Courts Perpetuating AIDS
Stereotypes, Study Indicates
Times - Sunday January 19, 1992
Marlene Cimons; Times Staff Writer
Despite an increasing body of scientific evidence about how AIDS
is transmitted, judges across the nation have continued to
perpetuate stereotypes and myths about the disease in both their
decisions and in their courtroom behavior, according to a major
report released today.
judges appear undereducated on the subject of AIDS, they are
permitting prosecutors to use fear and misunderstanding to
undermine the rights of persons with AIDS," said Larry Gostin,
adjunct professor of health law at the Harvard School of Public
Health, and author of the study.
which examined the cumulative total of all AIDS-related
litigation since the epidemic began in 1981, was released by the
AIDS Litigation Project, which was established three years ago
to help lawyers, health care providers and consumers understand
the evolution of laws regarding the rights of people with AIDS
or those infected with the human immunodeficiency virus. It is
funded by the AIDS program office of the Department of Health
and Human Services.
found that, with some exceptions, most decisions in
AIDS-discrimination cases have been favorable to people with
AIDS, or HIV infection, in recent years because of the clear
body of anti-discrimination law that now exists.
But in other
types of cases, "not necessarily involving discrimination, but
involving people with HIV, you're seeing the old stereotypes
emerge," Gostin said.
he said, one court had what he described as a "10-foot rule" in
which "they allowed guards to stand 10 feet away from the
defendant (who was HIV-infected)," Gostin said. "In another
case, evidence was labeled: 'Evidence from an AIDS
patient--Don't Touch,' and this was done in front of the jury.
And the appellate court said it wasn't prejudicial."
said, criminal courts "have been convicting HIV-infected persons
for attempted murder and aggravated assault and giving Draconian
sentences--life, in one instance, 30 years in another--for
biting, spitting, things like that, even though there's never
been a single case of AIDS transmitted that way."
the study showed that courts have been "reinforcing
stereotypical attitudes about AIDS and people with AIDS, and
their decisions haven't reflected scientific knowledge. And they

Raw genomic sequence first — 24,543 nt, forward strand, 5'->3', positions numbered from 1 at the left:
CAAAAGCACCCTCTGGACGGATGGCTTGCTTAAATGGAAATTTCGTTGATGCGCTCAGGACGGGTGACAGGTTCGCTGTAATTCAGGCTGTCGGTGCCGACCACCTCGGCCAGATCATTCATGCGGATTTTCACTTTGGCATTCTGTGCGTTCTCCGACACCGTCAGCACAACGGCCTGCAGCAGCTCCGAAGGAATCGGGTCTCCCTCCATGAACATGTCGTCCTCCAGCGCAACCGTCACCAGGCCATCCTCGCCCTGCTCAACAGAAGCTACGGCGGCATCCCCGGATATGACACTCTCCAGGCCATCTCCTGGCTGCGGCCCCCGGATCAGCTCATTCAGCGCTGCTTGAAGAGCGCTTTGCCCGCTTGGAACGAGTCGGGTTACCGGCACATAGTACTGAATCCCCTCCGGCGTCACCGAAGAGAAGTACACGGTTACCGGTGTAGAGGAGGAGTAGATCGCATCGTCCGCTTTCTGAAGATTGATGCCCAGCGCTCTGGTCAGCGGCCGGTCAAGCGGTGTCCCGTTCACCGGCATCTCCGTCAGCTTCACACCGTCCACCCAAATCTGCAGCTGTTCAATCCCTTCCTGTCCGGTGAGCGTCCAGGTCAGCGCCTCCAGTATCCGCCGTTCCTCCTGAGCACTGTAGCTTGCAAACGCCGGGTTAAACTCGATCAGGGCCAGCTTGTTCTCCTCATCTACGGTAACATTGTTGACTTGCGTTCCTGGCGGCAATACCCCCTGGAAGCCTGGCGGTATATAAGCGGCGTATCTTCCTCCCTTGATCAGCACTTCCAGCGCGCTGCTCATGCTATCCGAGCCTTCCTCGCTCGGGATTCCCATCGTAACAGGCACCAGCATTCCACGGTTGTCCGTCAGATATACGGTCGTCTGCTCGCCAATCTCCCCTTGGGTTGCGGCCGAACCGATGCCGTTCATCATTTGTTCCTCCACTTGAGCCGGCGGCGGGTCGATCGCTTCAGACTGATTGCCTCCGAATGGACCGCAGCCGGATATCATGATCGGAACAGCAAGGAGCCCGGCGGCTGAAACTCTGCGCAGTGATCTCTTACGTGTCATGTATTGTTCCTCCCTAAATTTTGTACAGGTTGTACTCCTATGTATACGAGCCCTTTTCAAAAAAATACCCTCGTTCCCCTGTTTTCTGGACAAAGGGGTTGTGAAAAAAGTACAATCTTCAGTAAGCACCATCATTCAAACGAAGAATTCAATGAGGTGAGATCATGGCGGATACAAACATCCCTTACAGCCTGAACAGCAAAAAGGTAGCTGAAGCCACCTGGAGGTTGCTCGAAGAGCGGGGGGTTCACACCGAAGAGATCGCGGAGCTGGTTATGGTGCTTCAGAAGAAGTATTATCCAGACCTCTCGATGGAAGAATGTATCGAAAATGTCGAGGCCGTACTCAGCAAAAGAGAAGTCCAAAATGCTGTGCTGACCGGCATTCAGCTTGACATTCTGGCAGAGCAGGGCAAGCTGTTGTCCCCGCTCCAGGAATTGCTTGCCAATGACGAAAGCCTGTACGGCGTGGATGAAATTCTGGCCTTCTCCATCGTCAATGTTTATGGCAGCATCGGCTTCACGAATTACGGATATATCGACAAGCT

aren't able to distinguish clearly between irrational fears and
insufficient AIDS education for the knowledge gap.
Fineberg, dean of the Harvard School of Public Health, said, "It
appears that those of us in public health have not yet done an
adequate job in educating the judiciary and other key
seem unable to distinguish important from inconsequential risks
of AIDS transmission," he added.
The study also
found that AIDS-related discrimination cases have escalated at
an unprecedented rate in recent years, making AIDS "the most
litigated disease in American history," said Dr. James Allen,
director of the AIDS program office of the Public Health
Service. "AIDS is a disease that has deeply affected society."
discrimination nationwide is "rife" because "I can measure it by
the number of cases coming to courts and human rights
commissions--and there is still a tremendous amount. And those
coming into the courts are only the tip of the iceberg."
added, discrimination is now taking "insidious new forms."
deciding not to hire people not on the basis of hatred and
prejudice, but for economic reasons, as in 'people won't come
into my restaurant if I hire someone with AIDS, or I can't
afford health insurance for someone with AIDS.' " he said.
"There's this new economic twist. Nevertheless, judges have
still been pretty good on this because there is such a clear
called health insurance the one notable exception. "Health
insurance companies continue to discriminate against persons
with AIDS," and the courts have allowed this to happen in some
instances, the study said.
have tended to uphold many individual claims for insurance, but
have also failed to support beneficiaries under rather bizarre
circumstances," the study said. "A health insurance company's
'right' to deny coverage to a widow and her two children after
her husband died of AIDS was upheld by the court."
involve the validity of insurance policies on the basis of
misstatement, the study said.
company attempted to rescind death benefits after the insured
died and the beneficiary tested positive for HIV, when neither
knew of his infection at the time of application," the report
said. "The court ruled that the deceased had not misrepresented
his medical status. . . . The company was required to honor both